Latin America today can be likened to a train with giant engines on either end - pulling in opposite directions.
The region's two giants, Mexico and Brazil, have been ably pulling toward better democracy and growth economies, while the two lesser giants, Argentina and Venezuela, are heading toward a dark tunnel.
Argentina, whose natural resources should make it rich, has thumbed its nose at creditors such as the World Bank - defaulting on an $800 million loan last week - because its politicians won't stop spending money they don't have.
In Venezuela, which should be rich because it's the world's fifth-largest oil exporter, is in political chaos as rioters, police, and the Army clash in the nation's capital. The key issue is the elected but now unpopular, autocratic, coup-ridden president, Hugo Chavez, and whether to hold a referendum soon on his legitimacy.
What a contrast. Voters in Mexico and Brazil have used the ballot box well to move their countries in new directions. But elections in Argentina and Venezuela have only produced leaders who have failed to understand international markets and the need for austere, effective government.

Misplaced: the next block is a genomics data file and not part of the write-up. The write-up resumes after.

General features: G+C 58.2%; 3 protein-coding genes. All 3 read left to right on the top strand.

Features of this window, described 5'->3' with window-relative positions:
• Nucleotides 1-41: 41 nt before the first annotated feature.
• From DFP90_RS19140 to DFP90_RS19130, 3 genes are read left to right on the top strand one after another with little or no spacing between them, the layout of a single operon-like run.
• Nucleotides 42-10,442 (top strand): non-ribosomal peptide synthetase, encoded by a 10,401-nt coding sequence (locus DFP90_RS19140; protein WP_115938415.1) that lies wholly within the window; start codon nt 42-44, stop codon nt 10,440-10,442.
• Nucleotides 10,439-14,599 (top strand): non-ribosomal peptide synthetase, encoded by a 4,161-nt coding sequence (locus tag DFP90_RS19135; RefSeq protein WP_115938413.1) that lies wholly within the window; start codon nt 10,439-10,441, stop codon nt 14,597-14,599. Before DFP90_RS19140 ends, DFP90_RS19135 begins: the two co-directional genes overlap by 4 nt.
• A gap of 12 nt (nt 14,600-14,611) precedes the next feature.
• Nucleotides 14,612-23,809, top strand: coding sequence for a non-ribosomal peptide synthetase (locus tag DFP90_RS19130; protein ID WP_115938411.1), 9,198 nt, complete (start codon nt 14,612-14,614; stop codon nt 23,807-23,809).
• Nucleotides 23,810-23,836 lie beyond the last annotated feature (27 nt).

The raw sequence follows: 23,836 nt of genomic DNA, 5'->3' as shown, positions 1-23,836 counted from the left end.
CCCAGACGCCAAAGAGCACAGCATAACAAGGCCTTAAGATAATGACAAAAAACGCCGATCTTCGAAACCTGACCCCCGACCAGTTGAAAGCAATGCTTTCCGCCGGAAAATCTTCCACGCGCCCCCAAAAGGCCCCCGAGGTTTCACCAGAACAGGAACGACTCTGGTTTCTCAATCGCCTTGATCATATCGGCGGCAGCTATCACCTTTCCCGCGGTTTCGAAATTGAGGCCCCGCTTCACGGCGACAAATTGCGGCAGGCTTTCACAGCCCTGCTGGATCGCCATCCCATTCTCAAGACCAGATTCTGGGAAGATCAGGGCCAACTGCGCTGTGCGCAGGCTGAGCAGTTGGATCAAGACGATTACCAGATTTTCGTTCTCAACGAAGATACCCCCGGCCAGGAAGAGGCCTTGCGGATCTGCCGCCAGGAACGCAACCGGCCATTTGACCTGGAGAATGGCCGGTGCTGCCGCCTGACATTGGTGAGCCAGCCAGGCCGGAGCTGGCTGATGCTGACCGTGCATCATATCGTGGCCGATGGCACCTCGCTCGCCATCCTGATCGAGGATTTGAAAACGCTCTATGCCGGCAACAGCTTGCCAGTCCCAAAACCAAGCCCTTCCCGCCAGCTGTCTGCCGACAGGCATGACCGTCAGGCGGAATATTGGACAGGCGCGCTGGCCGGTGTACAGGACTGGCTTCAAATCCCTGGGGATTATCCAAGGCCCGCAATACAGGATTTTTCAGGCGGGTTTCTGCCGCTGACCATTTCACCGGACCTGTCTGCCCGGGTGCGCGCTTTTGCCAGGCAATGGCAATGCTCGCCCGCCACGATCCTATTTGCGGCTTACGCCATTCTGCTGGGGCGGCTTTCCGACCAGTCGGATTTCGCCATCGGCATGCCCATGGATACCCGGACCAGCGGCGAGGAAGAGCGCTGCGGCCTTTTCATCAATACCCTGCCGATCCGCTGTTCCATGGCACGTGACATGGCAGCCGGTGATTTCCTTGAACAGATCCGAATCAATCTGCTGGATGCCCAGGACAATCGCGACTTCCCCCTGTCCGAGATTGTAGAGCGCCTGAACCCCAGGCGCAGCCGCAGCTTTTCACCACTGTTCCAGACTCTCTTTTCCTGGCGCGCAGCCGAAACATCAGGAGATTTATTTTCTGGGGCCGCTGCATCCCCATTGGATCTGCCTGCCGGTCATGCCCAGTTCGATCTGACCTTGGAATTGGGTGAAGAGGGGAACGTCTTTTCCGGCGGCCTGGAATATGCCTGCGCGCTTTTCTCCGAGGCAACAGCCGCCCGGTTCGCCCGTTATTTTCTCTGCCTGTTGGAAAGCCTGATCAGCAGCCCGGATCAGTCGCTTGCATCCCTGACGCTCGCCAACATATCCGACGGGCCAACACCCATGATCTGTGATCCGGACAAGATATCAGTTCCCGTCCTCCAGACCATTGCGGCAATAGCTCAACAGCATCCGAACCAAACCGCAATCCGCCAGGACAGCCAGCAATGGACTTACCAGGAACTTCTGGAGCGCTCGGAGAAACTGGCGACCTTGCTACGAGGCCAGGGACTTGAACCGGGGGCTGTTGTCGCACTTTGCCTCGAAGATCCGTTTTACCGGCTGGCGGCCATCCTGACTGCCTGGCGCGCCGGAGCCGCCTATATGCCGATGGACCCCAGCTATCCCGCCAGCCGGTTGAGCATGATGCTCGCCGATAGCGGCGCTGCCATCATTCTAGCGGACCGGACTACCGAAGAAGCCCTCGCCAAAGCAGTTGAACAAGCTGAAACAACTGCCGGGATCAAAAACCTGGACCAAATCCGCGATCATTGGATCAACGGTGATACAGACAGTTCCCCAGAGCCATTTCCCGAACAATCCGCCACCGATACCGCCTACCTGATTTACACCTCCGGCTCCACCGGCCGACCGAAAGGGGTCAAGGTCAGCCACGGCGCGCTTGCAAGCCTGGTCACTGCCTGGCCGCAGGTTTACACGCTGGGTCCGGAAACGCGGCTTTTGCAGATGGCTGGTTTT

All four countries face similar problems of wealth disparity, poor education, corruption, and other common Latin American ailments. They all bought into the promise of the 1980s to open their markets. Yet in Argentina and Venezuela, the promise of natural abundance has created a culture of high expectations that's led to a high level of political corruption. Leaders there promise too much, and then run for cover when they don't deliver, or just don't pay their debts.
Venezuela is in such a violent mess that its main hope rests on the mediation of the Organization of American States, which has become a force for maintaining Latin America's recent gains in democracy.
Argentina, however, faces a skeptical International Monetary Fund and the US, both reluctant to bail it out again, even with its promises of no more budget busting.
One hope may lie in grass-roots renewal of responsibility. Young Argentines and civic groups, fed up with current politicians and realizing Argentina is not a developed country, are pushing reforms that would make elected leaders more accountable and decisions more transparent. They are helping rebuild the social trust any country needs.